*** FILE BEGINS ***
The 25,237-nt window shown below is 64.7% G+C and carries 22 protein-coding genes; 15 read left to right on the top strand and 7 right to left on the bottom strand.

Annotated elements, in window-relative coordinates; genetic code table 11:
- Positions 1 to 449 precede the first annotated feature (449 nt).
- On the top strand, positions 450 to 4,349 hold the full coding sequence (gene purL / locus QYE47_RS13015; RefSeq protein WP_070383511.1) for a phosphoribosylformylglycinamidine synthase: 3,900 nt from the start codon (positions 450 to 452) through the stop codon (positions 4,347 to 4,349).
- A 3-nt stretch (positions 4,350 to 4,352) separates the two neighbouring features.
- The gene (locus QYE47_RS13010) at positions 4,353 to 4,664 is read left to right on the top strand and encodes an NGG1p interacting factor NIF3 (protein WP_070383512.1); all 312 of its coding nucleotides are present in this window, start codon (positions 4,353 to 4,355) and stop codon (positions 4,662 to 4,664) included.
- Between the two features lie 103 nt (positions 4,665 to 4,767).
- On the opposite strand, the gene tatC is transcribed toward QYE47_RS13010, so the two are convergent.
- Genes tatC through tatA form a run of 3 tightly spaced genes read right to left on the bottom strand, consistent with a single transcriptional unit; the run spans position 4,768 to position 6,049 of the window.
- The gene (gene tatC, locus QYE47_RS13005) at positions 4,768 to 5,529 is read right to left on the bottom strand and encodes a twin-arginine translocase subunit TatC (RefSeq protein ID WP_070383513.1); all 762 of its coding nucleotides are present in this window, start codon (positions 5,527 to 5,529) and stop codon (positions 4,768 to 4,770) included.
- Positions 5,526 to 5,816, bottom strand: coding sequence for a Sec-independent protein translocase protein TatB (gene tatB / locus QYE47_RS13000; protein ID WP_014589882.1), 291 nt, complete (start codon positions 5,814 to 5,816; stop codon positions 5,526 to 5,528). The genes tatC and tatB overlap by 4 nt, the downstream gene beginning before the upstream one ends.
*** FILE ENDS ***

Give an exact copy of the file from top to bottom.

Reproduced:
The 25,237-nt window shown below is 64.7% G+C and carries 22 protein-coding genes; 15 read left to right on the top strand and 7 right to left on the bottom strand.

Annotated elements, in window-relative coordinates; genetic code table 11:
- Positions 1 to 449 precede the first annotated feature (449 nt).
- On the top strand, positions 450 to 4,349 hold the full coding sequence (gene purL / locus QYE47_RS13015; RefSeq protein WP_070383511.1) for a phosphoribosylformylglycinamidine synthase: 3,900 nt from the start codon (positions 450 to 452) through the stop codon (positions 4,347 to 4,349).
- A 3-nt stretch (positions 4,350 to 4,352) separates the two neighbouring features.
- The gene (locus QYE47_RS13010) at positions 4,353 to 4,664 is read left to right on the top strand and encodes an NGG1p interacting factor NIF3 (protein WP_070383512.1); all 312 of its coding nucleotides are present in this window, start codon (positions 4,353 to 4,355) and stop codon (positions 4,662 to 4,664) included.
- Between the two features lie 103 nt (positions 4,665 to 4,767).
- On the opposite strand, the gene tatC is transcribed toward QYE47_RS13010, so the two are convergent.
- Genes tatC through tatA form a run of 3 tightly spaced genes read right to left on the bottom strand, consistent with a single transcriptional unit; the run spans position 4,768 to position 6,049 of the window.
- The gene (gene tatC, locus QYE47_RS13005) at positions 4,768 to 5,529 is read right to left on the bottom strand and encodes a twin-arginine translocase subunit TatC (RefSeq protein ID WP_070383513.1); all 762 of its coding nucleotides are present in this window, start codon (positions 5,527 to 5,529) and stop codon (positions 4,768 to 4,770) included.
- Positions 5,526 to 5,816, bottom strand: coding sequence for a Sec-independent protein translocase protein TatB (gene tatB / locus QYE47_RS13000; protein ID WP_014589882.1), 291 nt, complete (start codon positions 5,814 to 5,816; stop codon positions 5,526 to 5,528). The genes tatC and tatB overlap by 4 nt, the downstream gene beginning before the upstream one ends.